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Decomposing treatment effect variation

Understanding and characterizing treatment effect variation in randomized experiments has become essential for going beyond the "black box" of the average treatment effect. Nonetheless, traditional statistical approaches often ignore or assume away such variation. In the context of randomized experiments, this paper proposes a framework for decomposing overall treatment effect variation into a systematic component explained by observed covariates and a remaining idiosyncratic component. Our framework is fully randomization-based, with estimates of treatment effect variation that are entirely justified by the randomization itself. Our framework can also account for noncompliance, which is an important practical complication. We make several contributions. First, we show that randomization-based estimates of systematic variation are very similar in form to estimates from fully-interacted linear regression and two stage least squares. Second, we use these estimators to develop an omnibus test for systematic treatment effect variation, both with and without noncompliance. Third, we propose an R[squared]-like measure of treatment effect variation explained by covariates and, when applicable, noncompliance. Finally, we assess these methods via simulation studies and apply them to the Head Start Impact Study, a large-scale randomized experiment. (author abstract)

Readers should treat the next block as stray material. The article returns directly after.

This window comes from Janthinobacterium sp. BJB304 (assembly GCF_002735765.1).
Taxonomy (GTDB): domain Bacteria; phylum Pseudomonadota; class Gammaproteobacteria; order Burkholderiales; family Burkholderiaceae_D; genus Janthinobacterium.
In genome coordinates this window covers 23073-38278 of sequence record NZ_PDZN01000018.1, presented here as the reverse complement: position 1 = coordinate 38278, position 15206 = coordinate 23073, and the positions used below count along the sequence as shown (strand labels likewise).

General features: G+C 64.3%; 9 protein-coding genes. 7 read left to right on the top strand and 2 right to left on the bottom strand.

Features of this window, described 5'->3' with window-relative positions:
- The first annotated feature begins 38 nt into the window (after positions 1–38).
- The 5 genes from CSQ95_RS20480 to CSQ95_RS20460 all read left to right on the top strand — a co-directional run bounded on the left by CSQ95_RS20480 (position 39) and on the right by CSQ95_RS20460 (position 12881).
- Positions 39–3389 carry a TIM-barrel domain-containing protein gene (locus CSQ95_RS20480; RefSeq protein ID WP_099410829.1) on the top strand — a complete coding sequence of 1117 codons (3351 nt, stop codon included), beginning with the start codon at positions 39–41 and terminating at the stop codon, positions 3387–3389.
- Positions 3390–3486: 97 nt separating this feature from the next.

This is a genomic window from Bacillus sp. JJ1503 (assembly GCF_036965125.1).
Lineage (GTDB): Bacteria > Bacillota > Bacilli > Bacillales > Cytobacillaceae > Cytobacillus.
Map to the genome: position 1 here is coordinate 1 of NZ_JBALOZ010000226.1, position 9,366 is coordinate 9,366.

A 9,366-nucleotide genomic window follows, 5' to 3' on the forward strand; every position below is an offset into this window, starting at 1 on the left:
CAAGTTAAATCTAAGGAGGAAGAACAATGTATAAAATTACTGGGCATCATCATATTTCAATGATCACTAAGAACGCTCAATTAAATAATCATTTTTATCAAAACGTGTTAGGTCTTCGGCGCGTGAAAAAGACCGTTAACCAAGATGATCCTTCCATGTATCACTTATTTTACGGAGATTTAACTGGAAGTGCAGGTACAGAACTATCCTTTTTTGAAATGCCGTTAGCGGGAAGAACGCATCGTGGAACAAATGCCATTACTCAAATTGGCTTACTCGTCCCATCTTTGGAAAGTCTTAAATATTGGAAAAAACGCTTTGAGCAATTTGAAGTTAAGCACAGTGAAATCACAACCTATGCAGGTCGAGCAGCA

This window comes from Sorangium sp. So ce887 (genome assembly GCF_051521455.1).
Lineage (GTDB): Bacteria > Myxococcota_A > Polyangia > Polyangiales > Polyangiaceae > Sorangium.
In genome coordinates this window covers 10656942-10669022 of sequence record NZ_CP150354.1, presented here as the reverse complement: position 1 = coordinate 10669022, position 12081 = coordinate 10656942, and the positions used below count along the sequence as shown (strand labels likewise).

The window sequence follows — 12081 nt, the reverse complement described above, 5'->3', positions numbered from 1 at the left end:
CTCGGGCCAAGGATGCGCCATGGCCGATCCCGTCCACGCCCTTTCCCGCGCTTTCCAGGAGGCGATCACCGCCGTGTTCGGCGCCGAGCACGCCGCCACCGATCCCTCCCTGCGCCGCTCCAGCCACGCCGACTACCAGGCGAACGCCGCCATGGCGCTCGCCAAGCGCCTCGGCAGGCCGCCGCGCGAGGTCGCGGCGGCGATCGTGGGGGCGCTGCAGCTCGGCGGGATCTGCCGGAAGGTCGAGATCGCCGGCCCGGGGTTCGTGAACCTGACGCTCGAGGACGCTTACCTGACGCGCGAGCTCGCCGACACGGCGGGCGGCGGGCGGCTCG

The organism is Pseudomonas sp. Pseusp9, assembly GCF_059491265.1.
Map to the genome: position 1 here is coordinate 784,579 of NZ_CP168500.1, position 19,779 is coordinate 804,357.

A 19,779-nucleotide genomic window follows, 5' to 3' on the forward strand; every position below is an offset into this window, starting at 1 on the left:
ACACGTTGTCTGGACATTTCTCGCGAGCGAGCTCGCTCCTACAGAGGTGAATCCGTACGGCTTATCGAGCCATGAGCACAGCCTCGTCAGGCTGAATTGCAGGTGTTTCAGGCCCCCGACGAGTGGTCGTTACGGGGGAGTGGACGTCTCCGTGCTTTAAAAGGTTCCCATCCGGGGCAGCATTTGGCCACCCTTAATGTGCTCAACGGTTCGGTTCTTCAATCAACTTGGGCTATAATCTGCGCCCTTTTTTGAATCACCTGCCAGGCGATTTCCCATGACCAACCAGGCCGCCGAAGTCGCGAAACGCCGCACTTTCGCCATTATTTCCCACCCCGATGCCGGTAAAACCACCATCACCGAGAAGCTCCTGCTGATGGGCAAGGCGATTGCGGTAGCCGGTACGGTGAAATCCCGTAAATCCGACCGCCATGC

Resource Type:
Reports & Papers
United States

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